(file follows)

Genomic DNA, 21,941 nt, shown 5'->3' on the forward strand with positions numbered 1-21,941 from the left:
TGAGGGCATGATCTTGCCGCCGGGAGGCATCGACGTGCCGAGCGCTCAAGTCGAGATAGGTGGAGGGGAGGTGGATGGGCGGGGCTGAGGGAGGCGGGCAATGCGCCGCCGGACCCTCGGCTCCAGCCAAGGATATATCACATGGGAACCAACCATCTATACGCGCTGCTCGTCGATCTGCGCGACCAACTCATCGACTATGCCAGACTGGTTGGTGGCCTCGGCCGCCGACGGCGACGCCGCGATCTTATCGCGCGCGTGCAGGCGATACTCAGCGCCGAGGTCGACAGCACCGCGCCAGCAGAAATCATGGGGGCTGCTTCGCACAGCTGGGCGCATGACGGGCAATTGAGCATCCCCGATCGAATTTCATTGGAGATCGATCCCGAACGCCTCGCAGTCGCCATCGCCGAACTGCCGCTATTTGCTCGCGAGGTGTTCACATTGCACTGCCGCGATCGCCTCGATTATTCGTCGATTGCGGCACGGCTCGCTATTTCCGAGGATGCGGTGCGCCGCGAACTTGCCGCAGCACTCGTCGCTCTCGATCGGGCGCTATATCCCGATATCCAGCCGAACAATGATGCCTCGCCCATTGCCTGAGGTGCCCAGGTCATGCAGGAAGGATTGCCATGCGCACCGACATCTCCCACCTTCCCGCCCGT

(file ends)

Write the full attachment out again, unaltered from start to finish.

Genomic DNA, 21,941 nt, shown 5'->3' on the forward strand with positions numbered 1-21,941 from the left:
TGAGGGCATGATCTTGCCGCCGGGAGGCATCGACGTGCCGAGCGCTCAAGTCGAGATAGGTGGAGGGGAGGTGGATGGGCGGGGCTGAGGGAGGCGGGCAATGCGCCGCCGGACCCTCGGCTCCAGCCAAGGATATATCACATGGGAACCAACCATCTATACGCGCTGCTCGTCGATCTGCGCGACCAACTCATCGACTATGCCAGACTGGTTGGTGGCCTCGGCCGCCGACGGCGACGCCGCGATCTTATCGCGCGCGTGCAGGCGATACTCAGCGCCGAGGTCGACAGCACCGCGCCAGCAGAAATCATGGGGGCTGCTTCGCACAGCTGGGCGCATGACGGGCAATTGAGCATCCCCGATCGAATTTCATTGGAGATCGATCCCGAACGCCTCGCAGTCGCCATCGCCGAACTGCCGCTATTTGCTCGCGAGGTGTTCACATTGCACTGCCGCGATCGCCTCGATTATTCGTCGATTGCGGCACGGCTCGCTATTTCCGAGGATGCGGTGCGCCGCGAACTTGCCGCAGCACTCGTCGCTCTCGATCGGGCGCTATATCCCGATATCCAGCCGAACAATGATGCCTCGCCCATTGCCTGAGGTGCCCAGGTCATGCAGGAAGGATTGCCATGCGCACCGACATCTCCCACCTTCCCGCCCGT